CMS will accept applications for the Enhanced MTM model via a Request for Applications (RFA), to be released shortly.  Once released, application materials will be available at: http://innovation.cms.gov/initiatives/enhancedmtm/.  As experts in MTM and pilot management, Point-of-Care Partners offers subject matter expertise and a variety of technical assistance in proposal development and project management.  E-mail or call me if we can help.

More information about the Enhanced MTM model test can be found in the model announcement, available at http://innovation.cms.gov/initiatives/enhancedmtm/.  A webinar on the initiative will be held on October 21, 2015. Registration information will be available on the same site.

 

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EHR Blamed for Ebola Death. REALLY?

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By Michael Burger, Senior Consultant

Last week, a headline caught my eye:  “Report Finds EHR Contributed to Dallas Hospital’s 2014 Ebola Issues.”  The report is written by an independent panel convened by Texas Health Resources, which operates Texas Health Presbyterian Hospital Dallas. This is the hospital where patient Thomas Duncan received care, was not diagnosed with Ebola and subsequently passed away at his residence. 

The report illustrates the issues involving electronic health record (EHR) usability, including accusations that some EHR vendors have attested in the Meaningful Use certification process to use “user-centered design” or UCD. The events in Texas illuminate the challenge faced by EHR vendors regarding usability.

The report draws several interesting conclusions about what happened. It finds that the care team failed to monitor the patient’s clinical information as documented in the EHR and that the hospital seemed more concerned with patient satisfaction and less about outcomes. Moreover, the report concludes that the hospital was ill prepared to address Ebola by failing to get Ebola treatment information into the right hands quickly.

The comments related to electronic health records (EHRs) are particularly fascinating. The report concludes that there is “over reliance on the EHR to convey critical information,” that the “EHR configuration did not provide for automatic alerts related to travel history” and that “[the EHR had] no systems in place that would trigger a review or re-asking of critical travel information.” 

The report further notes that the sharing of travel history was not easily accessible to the physician, as viewing it “required extra and non-intuitive steps to be taken by the physician to access information highly relevant to clinical decision-making.” In the end, the hospital “[did not] optimally utilize the full capability of the EHR.”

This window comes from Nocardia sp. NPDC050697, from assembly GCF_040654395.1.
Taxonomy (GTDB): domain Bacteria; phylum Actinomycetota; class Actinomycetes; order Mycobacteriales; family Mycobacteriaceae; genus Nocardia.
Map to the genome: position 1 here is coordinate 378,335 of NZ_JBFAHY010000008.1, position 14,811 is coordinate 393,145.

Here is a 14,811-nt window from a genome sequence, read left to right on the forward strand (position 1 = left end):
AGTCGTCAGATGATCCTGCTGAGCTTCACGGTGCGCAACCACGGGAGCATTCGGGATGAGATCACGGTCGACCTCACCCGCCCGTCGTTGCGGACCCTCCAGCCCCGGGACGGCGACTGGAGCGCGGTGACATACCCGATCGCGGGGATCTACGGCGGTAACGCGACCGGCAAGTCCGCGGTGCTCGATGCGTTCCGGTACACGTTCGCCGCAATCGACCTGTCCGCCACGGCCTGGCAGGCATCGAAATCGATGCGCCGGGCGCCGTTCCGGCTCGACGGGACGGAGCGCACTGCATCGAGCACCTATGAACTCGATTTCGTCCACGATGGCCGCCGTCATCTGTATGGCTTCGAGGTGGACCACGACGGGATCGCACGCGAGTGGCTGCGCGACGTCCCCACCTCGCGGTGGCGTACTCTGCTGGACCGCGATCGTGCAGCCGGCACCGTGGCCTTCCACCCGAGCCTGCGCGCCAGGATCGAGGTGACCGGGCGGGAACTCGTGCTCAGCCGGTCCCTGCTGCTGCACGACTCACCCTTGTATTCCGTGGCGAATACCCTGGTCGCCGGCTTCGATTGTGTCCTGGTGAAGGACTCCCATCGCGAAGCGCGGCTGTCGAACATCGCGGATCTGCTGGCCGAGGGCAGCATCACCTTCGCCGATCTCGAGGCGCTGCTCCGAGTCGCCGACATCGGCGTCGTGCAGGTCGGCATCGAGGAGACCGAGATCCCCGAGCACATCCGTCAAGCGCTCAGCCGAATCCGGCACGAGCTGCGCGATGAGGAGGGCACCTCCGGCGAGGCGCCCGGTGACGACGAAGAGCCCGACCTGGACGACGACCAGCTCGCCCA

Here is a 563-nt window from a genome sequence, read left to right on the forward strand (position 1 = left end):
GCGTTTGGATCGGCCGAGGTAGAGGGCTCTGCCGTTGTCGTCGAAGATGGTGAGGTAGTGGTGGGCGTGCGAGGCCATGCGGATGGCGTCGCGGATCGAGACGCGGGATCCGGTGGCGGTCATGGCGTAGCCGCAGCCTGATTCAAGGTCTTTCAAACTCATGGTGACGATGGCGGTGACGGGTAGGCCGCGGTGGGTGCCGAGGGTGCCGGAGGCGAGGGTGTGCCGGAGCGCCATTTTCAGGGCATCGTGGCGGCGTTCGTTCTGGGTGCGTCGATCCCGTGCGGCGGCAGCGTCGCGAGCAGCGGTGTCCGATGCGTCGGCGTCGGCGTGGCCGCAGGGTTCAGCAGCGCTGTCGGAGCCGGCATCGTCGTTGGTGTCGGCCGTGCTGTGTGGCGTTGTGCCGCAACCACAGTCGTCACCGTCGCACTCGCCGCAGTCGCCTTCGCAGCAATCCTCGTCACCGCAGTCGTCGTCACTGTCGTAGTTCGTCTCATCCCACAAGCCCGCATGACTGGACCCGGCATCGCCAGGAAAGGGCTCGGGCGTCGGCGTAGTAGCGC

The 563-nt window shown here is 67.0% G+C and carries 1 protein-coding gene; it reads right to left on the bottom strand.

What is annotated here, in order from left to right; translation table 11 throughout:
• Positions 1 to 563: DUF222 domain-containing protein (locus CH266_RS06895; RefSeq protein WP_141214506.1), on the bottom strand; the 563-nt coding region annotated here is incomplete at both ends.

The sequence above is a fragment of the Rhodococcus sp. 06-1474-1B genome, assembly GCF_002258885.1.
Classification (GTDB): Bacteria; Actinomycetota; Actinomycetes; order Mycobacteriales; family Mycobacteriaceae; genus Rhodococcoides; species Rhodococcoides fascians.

It’s not surprising that Mr. Duncan’s death and the specter of Ebola elicited a post-mortem evaluation.  But is it right to blame EHRs for what happened in Texas?

We all agree that, used to their potential, EHRs can be a tremendous diagnostic tool, capable of detailed analysis of vast amounts of data in seconds. The challenge is how to make the analytical results useful in a life-or-death situation. EHR designers observe clinical workflows and build software to accommodate them. Smooth and efficient clinical workflow does not allow for “automatic alerts related to travel history” and certainly not “a review or re-asking of critical travel information.” Having observed clinical workflow more times than I can count, I can say for sure that nothing irks a doctor more than being interrupted by alerts.   Alert fatigue is a well-known phenomenon and barrier to EHR user satisfaction. I can only imagine a physician’s reaction if the EHR began prompting to re-ask questions! 

And what is the definition of smooth workflow? We have an expression in EHR product management: ask a group of 5 doctors for their opinion, and you’ll get 6 opinions. Consensus is difficult among physicians, particularly when it comes to EHR workflow.   It’s not a surprise then that the report concludes that the EHR “required extra and non-intuitive steps” to access relevant clinical information.  What is relevant to one physician is irrelevant and non-intuitive to another.  Plus, it varies across specialties and work environments, such as this particular hospital.  This means that EHR vendors must seek the middle of the road when it comes to workflow – to provide what is most relevant to most physicians. They also must trust that the physicians are relying on their medical training, not the EHR, to make their clinical decisions. Physicians wouldn’t have it any other way; they want to use EHRs as a resource, not a replacement for their training and medical judgment.

In a nod to our legal team’s advice at my former employer, we had a disclaimer that would display as users logged into the EHR. It contained a paragraph of “legalese,” which I’m sure that everyone clicked through without ever reading. Buried in it were important words: “This software contains logic including warnings and reminders meant to be used as reference material.  It is not designed and cannot be a substitute for the clinical decision making of a licensed healthcare professional.” While it’s tempting to blame the EHR for lapses in care quality, in the end it comes down to the caregivers. The best caregivers refer to the EHR as a reference, but rely on their diagnostic skills. Sometimes obscure diagnoses will be missed – to err is human.